It’s been a year of big changes for AdWords, but with less than a month of 2016 to go there’s just enough time for a couple more. Text ad extensions have most recently come under the microscope with early signs of updates to come and some interesting implications for advertisers.
Arguably the least surprising of the two extension updates is the new Price Extension. Google rolled out this extension for mobile text ads earlier this year in July, followed by some additional layout changes. Initially in a listed format, Google updated the extension in November to a carousel card format. Users can now swipe through cards with their relevant starting prices.
Even more recently, however, yet another update to the Price Extension has been spotted. The new carousel format for the extension has been seen tested on desktop. Whilst it’s still early days, recent indications are that advertisers can expect to see this new extension available for both mobile and desktop text ads in the future.
So, what exactly do you get with the new extension?
Advertisers can list up to 8 products or services and their starting prices by brand, event, neighbourhood, product category, product tier, service, service category or service tier. For each item, advertisers can:
- Add a clickable title in the header column.
- Add a short description of 25 characters.
- Add the price.
- Add a qualifier for the price if applicable, with units of per hour, day, week, month or year.
- Add a final URL.
Advertisers will need to have a minimum of 3 items to use the extension and they should all, of course, be relevant to the ad group keywords. Like other extensions, advertisers can apply the Price Extension to the account, campaign or ad group level. Advertisers should also be aware that only ads in the top position will be eligible to show this extension.
Implications for advertisers
All extensions enable advertisers to add additional valuable information to attract customers and the added copy makes for an extra clickable ad that takes up precious search page real estate. The size and breadth of information displayed by this latest extension looks to take these benefits even further. Even the new carousel layout takes up considerable space, particularly for the mobile extension, and the interactive format could prove especially tempting to users.
While advertisers may benefit from increased CTRs, the anticipated popularity of this extension could see competition increase for that all important top spot followed closely by an increase in CPCs.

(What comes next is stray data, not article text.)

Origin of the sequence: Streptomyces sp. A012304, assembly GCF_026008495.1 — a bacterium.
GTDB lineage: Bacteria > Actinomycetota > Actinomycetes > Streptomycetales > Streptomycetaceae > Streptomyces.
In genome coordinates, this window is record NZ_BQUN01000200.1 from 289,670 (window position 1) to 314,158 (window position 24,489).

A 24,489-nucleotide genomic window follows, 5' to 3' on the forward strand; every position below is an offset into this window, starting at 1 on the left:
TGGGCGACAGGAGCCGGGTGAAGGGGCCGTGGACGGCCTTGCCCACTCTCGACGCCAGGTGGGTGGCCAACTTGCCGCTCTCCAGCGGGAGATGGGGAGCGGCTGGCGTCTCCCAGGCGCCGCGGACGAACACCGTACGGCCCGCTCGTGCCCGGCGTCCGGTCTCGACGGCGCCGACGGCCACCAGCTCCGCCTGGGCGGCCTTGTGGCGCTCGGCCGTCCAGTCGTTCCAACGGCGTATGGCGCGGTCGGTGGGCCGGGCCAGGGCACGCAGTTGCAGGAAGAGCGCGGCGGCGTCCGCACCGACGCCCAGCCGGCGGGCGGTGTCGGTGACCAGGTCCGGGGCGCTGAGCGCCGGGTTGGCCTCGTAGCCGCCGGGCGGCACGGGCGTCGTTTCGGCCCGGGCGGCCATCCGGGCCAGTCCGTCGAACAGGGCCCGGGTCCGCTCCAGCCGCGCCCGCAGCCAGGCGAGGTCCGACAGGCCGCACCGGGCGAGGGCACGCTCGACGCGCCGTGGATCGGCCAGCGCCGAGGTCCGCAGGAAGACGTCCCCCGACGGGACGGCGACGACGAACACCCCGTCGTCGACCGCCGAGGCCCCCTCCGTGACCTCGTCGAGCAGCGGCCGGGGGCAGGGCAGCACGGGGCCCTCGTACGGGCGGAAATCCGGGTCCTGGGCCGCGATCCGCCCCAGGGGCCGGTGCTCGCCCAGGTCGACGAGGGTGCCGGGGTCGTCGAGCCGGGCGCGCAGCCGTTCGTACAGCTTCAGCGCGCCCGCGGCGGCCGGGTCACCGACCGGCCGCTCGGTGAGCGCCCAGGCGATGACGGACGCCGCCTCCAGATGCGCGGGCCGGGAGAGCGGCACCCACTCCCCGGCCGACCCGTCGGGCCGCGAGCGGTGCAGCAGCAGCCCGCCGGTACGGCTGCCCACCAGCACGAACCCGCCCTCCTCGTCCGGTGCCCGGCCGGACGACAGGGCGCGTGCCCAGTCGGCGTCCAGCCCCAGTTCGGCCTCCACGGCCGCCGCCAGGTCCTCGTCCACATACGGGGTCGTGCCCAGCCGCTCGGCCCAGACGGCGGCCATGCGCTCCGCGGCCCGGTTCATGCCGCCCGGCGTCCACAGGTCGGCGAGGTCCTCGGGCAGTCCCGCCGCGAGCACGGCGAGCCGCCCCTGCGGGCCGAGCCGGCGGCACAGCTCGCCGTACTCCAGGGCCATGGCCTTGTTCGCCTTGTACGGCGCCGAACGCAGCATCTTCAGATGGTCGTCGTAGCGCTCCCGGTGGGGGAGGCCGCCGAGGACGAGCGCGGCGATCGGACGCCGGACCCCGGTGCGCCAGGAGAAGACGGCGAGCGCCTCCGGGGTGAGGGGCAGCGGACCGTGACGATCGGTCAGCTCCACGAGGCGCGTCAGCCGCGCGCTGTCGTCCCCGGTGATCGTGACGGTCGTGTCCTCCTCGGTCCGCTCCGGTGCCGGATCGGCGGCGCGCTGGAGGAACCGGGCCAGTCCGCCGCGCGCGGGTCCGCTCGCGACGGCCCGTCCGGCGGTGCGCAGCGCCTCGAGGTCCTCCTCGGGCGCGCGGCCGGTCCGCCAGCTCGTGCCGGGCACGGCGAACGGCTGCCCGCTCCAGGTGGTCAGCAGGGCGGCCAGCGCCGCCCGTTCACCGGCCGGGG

Still, the Price Extension provides previously unavailable opportunities for advertisers in a wide range industries beyond retail. Displaying prices for a variety of products or services allows advertisers to appeal to users at various stages of the sales funnel and offers yet more valuable space to top spot ads.
The unofficially named Promotion Extension has also been spotted in an early testing phase. Like the Price Extension, Google seems to be taking inspiration from shopping ads to improve the appeal of text ads and look outside of retail.
Spotted back in November, the new Promotion Extension shows a tag icon with a clickable promotional offer followed by some descriptive text. If you’re thinking this sounds familiar, you may be thinking of Merchant Promotions for shopping ads that follows the same idea.
After an initial desktop sighting of the new extension, a further mobile version was discovered by Ginny Marvin at Search Engine Land. However, other than this indication that the extension may be rolling out for all devices, it’s still too early to provide any more details.
Implications for advertisers
Although it’s early days there are clearly some interesting implications for advertisers should this extension roll out officially.
As with the Price Extension, this latest offering looks to bring some of the benefits and opportunities of shopping ads to verticals beyond retail. Even more industries can now expect to be able to compete with retail and appeal to the price concerned consumer.
Adding yet another extension to the repertoire also looks to take up yet more search page space and increase the chance of a click. Good news possibly for CTRs, but dangerous territory for competition, cost and CPCs.
Advertisers will also no doubt enjoy the ability to update promotions at the campaign or ad group level rather than having to adjust ad copy. Should this new extension pass early testing phases, it should be easier to manage and update promotional offers across text ads.
Like many advertisers, we relish the thought of being able to offer additional information to appeal to potential customers and hopefully encourage even more conversions. For businesses that fall outside the realm of retail, these new shopping inspired extensions may help to level the playing field and offer even more opportunities. Consumers should also benefit, with even more useful information and interactive formats to help them make their choice.
Of course, more clicks don’t always mean more conversions. Extra clickable text ads can just as easily drive costs and increase CPAs, and increased competition for the top spot might see CPCs increase as well. As with all extensions, advertisers should test and choose the ones that work for them, rather than focusing on simply expanding their text ads and driving CTRs.
If you want to know more about some of this year’s big AdWords changes and how you can start making them work for you, contact one of our team on 01183 805 705.